Westminster


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West·min·ster

 (wĕst′mĭn′stər) Officially City of Westminster.
A borough of Greater London in southeast England on the Thames River. It includes the principal offices of the British government, especially along Downing Street and Whitehall, and such famous structures as Westminster Abbey and Buckingham Palace.

Westminster

(ˈwɛstˌmɪnstə)
n
1. (Placename) Also called: City of Westminster a borough of Greater London, on the River Thames: contains the Houses of Parliament, Westminster Abbey, and Buckingham Palace. Pop: 222 000 (2003 est). Area: 22 sq km (8 sq miles)
2. (Government, Politics & Diplomacy) the Houses of Parliament at Westminster

West•min•ster

(ˈwɛstˌmɪn stər)

n.
1. a central borough (officially a city) of Greater London, England: Westminster Abbey, Houses of Parliament, Buckingham Palace. 173,400.
2. a city in SW California. 73,320.
3. a city in NE Colorado. 73,890.
ThesaurusAntonymsRelated WordsSynonymsLegend:
Noun1.Westminster - a borough of Greater London on the Thames; contains Buckingham Palace and the Houses of Parliament and Westminster Abbey
British capital, capital of the United Kingdom, Greater London, London - the capital and largest city of England; located on the Thames in southeastern England; financial and industrial and cultural center
Buckingham Palace - the London residence of the British sovereign
Downing Street - a street of Westminster in London; "the Prime Minister lives at No. 10 Downing Street"
Houses of Parliament - the building in which the House of Commons and the House of Lords meet
Westminster Abbey - a famous Gothic church of St. Peter in Westminster, London on the site of a former Benedictine monastery; "Westminster Abbey is the scene of the coronations of almost all English monarchs"; "Distinguished English subjects are buried in Westminster Abbey"
Translations

Westminster

[ˈwestˌmɪnstəʳ] N (Brit) → Westminster m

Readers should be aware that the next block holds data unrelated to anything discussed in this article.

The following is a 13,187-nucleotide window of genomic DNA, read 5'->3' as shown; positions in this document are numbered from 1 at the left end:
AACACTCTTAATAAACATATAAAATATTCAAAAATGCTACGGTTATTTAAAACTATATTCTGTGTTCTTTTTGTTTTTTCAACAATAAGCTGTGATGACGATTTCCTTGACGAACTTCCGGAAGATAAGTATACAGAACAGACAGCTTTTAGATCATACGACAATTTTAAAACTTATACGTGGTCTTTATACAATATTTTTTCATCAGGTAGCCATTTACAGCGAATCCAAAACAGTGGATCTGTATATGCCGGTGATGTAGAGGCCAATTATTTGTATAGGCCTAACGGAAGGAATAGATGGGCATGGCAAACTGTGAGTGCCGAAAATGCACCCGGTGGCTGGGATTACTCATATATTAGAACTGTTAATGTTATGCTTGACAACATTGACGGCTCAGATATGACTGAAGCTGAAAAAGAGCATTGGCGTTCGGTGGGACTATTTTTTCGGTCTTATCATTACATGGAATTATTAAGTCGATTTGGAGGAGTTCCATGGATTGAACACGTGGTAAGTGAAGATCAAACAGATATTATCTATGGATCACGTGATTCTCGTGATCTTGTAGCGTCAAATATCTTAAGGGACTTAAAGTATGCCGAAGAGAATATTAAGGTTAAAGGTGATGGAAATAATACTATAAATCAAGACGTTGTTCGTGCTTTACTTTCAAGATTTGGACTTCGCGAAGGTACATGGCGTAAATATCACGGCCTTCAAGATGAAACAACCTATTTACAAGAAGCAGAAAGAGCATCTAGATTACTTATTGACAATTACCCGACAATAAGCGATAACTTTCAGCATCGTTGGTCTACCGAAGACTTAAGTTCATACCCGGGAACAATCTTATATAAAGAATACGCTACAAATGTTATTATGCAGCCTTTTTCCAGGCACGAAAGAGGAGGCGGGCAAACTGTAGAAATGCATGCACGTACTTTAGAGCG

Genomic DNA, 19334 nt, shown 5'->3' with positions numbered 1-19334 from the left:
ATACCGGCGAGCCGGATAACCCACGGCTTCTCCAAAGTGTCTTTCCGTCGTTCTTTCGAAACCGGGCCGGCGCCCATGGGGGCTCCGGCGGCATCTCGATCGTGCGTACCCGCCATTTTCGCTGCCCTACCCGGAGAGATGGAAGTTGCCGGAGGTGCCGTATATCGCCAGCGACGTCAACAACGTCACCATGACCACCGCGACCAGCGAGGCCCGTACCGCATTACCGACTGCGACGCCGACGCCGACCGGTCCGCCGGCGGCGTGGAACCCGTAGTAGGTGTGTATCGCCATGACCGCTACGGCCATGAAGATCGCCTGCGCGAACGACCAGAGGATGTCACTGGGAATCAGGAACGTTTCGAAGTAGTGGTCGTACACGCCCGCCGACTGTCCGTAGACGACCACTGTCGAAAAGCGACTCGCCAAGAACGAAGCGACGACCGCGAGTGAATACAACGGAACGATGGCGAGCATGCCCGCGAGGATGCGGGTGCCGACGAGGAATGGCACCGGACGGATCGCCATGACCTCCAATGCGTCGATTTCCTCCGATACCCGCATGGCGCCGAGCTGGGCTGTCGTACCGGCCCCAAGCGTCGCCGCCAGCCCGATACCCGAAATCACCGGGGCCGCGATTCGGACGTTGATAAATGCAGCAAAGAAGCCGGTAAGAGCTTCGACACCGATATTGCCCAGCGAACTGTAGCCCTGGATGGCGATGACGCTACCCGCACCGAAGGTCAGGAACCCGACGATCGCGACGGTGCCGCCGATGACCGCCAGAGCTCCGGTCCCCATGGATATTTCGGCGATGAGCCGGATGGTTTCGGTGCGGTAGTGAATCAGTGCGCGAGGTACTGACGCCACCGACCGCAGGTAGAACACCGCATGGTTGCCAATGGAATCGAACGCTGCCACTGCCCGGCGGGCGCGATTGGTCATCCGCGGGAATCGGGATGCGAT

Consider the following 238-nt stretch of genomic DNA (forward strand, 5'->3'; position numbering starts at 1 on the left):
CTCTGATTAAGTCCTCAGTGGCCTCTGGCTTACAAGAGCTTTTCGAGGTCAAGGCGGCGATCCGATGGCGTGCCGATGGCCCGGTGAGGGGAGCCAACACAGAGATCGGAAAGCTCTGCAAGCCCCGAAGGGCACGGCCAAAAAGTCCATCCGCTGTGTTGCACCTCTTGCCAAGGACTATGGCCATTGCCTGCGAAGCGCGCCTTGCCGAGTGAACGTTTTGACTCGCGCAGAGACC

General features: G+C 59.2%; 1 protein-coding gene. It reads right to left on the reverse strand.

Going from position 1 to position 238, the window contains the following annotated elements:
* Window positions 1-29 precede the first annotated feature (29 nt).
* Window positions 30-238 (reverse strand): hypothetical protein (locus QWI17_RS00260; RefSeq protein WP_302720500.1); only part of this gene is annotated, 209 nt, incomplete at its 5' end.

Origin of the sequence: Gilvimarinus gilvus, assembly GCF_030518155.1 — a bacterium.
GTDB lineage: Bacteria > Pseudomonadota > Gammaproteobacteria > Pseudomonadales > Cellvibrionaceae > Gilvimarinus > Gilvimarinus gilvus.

WESTMINSTER
Westminster, también llamado City of Westminster, es el distrito del centro de Londres que comprende el Parlamento (Houses of Parliament), la Abadía de Westminster (Westminster Abbey) y el Palacio de Buckingham (Buckingham Palace). Este nombre se usa también normalmente en los medios de comunicación para referirse al Parlamento o a los parlamentarios británicos.

Westminster

[ˈwɛstmɪnstər] n (British) (= UK Parliament) → Westminster mWest Point n école militaire américaineWest Virginia nVirginie-Occidentale f

Westminster

[ˈwɛstˌmɪnstəʳ] nil parlamento (britannico)
References in classic literature ?
Southcott had recently attained her five-and-twentieth blessed birthday, of whom a prophetic private in the Life Guards had heralded the sublime appearance by announcing that arrangements were made for the swallowing up of London and Westminster.
This went on for weeks; he had taken a lodging at Vauxhall in which to pass the day and rest himself; and from this place, when the tide served, he usually came to London Bridge from Westminster by water, in order that he might avoid the busy streets.
She settled in two tiny rooms in Westminster, and faced the world anew.
It was at Westminster that the cause was to come on.
When he reached the Abbey, he turned back and crossed Westminster Bridge and sat down to watch the trails of smoke behind the Houses of Parliament catch fire with the sunset.
If it please any man spiritual or temporal," he says, to buy a certain book, "let him come to Westminster in to the Almonry at the Red Pale and he shall have them good cheap.
He went up to London towards mid-day and ate a slice of turkey and some Christmas pudding by himself at Gatti's, and since he had nothing to do afterwards went to Westminster Abbey for the afternoon service.
I fancy it was well for me at this period to have got at the four great English reviews, the Edinburgh, the Westminster, the London Quarterly, and the North British, which I read regularly, as well as Blackwood's Magazine.
SOUTH of the armory of Westminster Palace lay the gardens, and here, on the third day following the King's affront to De Vac, might have been a seen a blackhaired woman gowned in a violet cyclas, richly embroidered with gold about the yoke and at the bottom of the loose-pointed sleeves, which reached almost to the similar bordering on the lower hem of the garment.
Godolphin Street, Westminster, is only a few minutes' walk from Whitehall Terrace.
When that man was a boy, he went to Westminster School.
That singular smoky sparkle, at once a confusion and a transparency, which is the strange secret of the Thames, was changing more and more from its grey to its glittering extreme as the sun climbed to the zenith over Westminster, and two men crossed Westminster Bridge.